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 Improving Hand-off Report

Student Names

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Team Name and First/Last Names of Participants

Problem 

Report (timing and hand off errors):  The unit manager of a medical surgical unit has observed that change of shift report takes greater than 45 minutes.  In addition, staff has complained that their peers do not include vital data (IV sites, dressing sites, DVT prevention measures….) in report leading to errors, leave patients in disarray, and leave tasks incomplete.  Our task is to propose a change that will address these issues. 

Report (timing and hand off errors:  Unit managers observed that there was miscommunication between staff during shift report.  Often times leaving out important patient information as well as taking a significant amount of time to relay the information. Our goal it to offer a change that will address these issues. 

Now here is our SWOT analysis starting off with Derrick talking about the strengths.

Majka 

“Communication failures compromise patient treatment, care quality, and safety. It also leads to medical errors, the third leading cause of deaths in the United States” (Ghosh, et all., 2015)

“The varying parties and large amount of complex information included in patient handoff reports frequently contribute to informational gaps and omissions in the handoff report that can lead to sentinel events and patient hard” (Staggers & Blaz, 2013)

“Research has identifed handovers as a risky time in the care process, when information may be lost, distorted or misinterpreted (Borowitz et al 2008, Owen et al. 2009, Philibert 2009)

Report (timing and hand off errors):  The unit manager of a medical surgical unit has observed that change of shift report takes greater than 45 minutes.  In addition, staff has complained that their peers do not include vital data (IV sites, dressing sites, DVT prevention measures….) in report leading to errors, leave patients in disarray, and leave tasks incomplete.  Your task is to propose a change that will address these issues. 

Increase of errors during patient hand-off report leading to missed information and incomplete tasks 

Hand-off report time is taking a greater deal of time 

Our task is to implement the use of SBAR as the standard hand-off report between shifts in order to reduce errors and decrease the time spent giving report. 

2

SWOT

Strengths: Multidepartment focus addressing handoff report problems(Robins et al., 2017) Solutions shorten time taken in report while increasing quantity of pertinent information. (Stewart & Hand, 2017) SBAR is supported by the Joint Commision (Stewart & Hand, 2017) Proven error reduction due to use of SBAR tool. (Stewart & Hand, 2017) SBAR is an evidence-based hand-off tool (Eberhardt, 2014)Weakness Use of the tool requires education to reduce user error (Stacey Eberhardt 2014) Medical personnel have personal bias on giving report (Ghosh et al.,  2018) Some staff are unreceptive to change (Robins & Dai, 2017). Evaluating execution of report can be affected by observer bias (Robins & Dai, 2017)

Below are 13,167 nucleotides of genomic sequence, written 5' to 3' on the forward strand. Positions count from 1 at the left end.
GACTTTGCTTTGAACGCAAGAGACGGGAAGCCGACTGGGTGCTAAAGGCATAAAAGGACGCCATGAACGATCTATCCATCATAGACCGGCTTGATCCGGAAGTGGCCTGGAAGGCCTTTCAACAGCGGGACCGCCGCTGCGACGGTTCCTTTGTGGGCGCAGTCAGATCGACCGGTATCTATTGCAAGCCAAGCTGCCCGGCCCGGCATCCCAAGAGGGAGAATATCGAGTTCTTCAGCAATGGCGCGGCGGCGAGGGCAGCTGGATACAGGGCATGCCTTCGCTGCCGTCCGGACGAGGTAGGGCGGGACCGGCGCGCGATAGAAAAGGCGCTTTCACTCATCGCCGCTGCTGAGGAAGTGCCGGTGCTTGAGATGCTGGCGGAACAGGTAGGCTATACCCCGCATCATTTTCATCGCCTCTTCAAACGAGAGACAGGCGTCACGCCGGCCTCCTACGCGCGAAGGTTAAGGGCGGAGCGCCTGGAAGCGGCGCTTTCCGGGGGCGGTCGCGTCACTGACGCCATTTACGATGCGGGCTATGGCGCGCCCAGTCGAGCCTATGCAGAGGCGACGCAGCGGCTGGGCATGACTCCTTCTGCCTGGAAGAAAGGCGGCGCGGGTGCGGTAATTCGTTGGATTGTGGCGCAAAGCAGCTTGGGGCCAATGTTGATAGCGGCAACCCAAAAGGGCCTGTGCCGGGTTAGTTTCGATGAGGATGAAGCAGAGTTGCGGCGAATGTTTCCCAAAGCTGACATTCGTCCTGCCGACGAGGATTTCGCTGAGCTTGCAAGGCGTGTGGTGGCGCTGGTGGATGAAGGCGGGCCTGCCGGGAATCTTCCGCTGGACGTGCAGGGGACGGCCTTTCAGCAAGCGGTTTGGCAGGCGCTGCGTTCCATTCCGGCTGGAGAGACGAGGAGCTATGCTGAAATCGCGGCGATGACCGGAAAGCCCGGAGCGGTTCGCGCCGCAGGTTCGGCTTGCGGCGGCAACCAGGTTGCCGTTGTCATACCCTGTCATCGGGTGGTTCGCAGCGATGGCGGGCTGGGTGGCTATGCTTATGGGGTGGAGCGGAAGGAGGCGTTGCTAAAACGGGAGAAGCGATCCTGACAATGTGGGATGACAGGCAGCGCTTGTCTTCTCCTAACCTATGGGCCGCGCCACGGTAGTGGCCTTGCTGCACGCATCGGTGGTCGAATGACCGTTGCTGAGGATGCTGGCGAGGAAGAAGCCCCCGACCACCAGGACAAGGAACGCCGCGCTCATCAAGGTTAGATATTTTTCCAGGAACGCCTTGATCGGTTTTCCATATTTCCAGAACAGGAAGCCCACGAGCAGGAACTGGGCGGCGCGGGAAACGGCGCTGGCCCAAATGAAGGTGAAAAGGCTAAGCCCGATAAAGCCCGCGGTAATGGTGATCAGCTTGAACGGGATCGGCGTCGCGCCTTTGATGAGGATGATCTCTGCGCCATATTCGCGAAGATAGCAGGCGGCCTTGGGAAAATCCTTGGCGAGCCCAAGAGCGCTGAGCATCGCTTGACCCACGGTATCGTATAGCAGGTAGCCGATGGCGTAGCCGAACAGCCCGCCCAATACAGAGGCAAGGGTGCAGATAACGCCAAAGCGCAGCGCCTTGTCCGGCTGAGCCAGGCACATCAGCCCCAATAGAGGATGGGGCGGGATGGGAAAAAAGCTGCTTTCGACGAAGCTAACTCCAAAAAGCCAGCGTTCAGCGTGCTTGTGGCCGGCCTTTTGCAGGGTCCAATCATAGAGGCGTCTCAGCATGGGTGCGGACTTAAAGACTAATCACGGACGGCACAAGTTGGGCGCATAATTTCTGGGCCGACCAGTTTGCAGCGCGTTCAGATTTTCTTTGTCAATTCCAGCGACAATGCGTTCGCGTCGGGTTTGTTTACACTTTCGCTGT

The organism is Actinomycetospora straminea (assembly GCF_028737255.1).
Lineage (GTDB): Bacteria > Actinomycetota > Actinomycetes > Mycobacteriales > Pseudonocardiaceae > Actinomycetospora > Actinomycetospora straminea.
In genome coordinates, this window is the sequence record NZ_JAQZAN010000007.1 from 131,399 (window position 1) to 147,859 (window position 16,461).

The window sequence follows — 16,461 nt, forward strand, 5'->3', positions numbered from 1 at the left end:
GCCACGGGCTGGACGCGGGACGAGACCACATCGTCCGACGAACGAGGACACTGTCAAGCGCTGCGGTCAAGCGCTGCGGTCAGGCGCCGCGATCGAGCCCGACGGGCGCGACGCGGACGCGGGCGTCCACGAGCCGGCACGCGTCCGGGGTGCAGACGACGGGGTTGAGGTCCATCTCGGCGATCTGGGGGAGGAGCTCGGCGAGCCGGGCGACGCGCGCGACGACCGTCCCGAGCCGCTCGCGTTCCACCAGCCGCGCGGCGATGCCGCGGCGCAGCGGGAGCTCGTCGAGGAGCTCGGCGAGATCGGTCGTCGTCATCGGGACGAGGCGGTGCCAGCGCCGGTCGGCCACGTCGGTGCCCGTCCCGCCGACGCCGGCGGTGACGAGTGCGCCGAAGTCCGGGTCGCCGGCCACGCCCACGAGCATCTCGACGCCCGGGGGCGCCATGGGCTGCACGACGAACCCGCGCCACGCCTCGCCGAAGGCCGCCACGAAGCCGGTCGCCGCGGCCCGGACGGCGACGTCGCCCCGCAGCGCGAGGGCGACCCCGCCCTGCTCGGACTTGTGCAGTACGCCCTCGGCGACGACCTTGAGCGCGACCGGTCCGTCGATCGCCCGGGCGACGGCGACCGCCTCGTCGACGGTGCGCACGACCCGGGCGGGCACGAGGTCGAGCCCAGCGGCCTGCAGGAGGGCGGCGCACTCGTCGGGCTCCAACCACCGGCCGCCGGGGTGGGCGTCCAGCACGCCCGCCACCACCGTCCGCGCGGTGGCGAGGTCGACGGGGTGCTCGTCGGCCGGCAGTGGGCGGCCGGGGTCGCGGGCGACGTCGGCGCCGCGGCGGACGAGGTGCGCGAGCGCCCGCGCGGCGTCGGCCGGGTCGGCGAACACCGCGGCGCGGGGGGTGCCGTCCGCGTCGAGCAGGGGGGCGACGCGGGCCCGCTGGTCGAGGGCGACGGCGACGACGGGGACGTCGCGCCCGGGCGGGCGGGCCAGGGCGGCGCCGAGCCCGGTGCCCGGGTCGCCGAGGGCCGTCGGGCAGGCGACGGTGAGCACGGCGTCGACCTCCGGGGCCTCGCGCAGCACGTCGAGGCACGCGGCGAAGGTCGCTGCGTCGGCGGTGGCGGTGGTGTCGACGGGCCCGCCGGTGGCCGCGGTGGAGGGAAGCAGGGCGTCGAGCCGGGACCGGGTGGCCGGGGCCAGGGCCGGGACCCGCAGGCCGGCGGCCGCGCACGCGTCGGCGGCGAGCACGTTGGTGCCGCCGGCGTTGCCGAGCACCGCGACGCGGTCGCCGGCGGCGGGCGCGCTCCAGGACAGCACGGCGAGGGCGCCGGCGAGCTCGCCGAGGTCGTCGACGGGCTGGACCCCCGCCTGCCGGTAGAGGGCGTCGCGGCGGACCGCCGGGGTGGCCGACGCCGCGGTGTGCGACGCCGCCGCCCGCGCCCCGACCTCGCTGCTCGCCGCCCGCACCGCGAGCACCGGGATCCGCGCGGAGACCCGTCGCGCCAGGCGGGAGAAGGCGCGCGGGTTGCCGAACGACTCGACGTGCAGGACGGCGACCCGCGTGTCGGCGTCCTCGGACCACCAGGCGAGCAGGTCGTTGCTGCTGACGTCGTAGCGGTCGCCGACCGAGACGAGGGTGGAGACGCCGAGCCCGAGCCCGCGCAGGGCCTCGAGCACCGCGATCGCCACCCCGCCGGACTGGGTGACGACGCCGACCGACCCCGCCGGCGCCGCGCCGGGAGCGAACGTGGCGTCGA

Opportunities SBAR is inexpensive as a tool and will earn its cost in education by the reduction of sentinel events (Stewart, 2017) Improve patient handoff by implementing an evidence-based handoff tool in SBAR format  (Eberhardt, 2014) For continued nursing education in standardizing hand-off report (Ghosh et al., 2018).Threats Due to the variety of the change-of-shift reporting process, the findings of the study may not be applicable across similar settings (Ghosh et at., 2018). Some staff are unreceptive to change (Robins et al., 2017). Evaluating execution of report is subject to observer bias (Drach-Zahavy, 2014)  Small sample sizes from 2 studies: only one randomized control study (Stewart, 2017)

Strengths:

Multidepartment focus on addressing problems with handoff report (Robins et al., 2017)

Solutions manage to shorten time taken to give report while increasing the amount of pertinent information given in that time frame. (Stewart & Hand, 2017)

SBAR is supported by the Joint Commision (Stewart & Hand, 2017)

Error reduction due to use of SBAR tool. (Stewart & Hand, 2017)

SBAR is an evidence-based hand-off tool (Eberhardt, 2014)

Weakness (Wendy) 

Use of the tool requires education for all staff to reduce user error (Stacey Eberhardt 2014)

Medical personnel have personal bias on how they want to give report (Ghosh et al.,  2018)

Healthcare worker disinterest in changing how they give report. (Robins et al., 2017).

Subjective approach to measuring a handover’s strategies might be subject to bias, as participants may behave differently in the presence of an observer.

Opportunities (ashley) 

SBAR is inexpensive as a tool and will earn its cost in education by providers by the reduction of sentinel events (each of which carries a high expense). (Stewart, 2017)

Improve patient handoff by implementing an evidence-based handoff tool in Situation Background Assessment Recommendation (SBAR) format  (Eberhardt, 2014)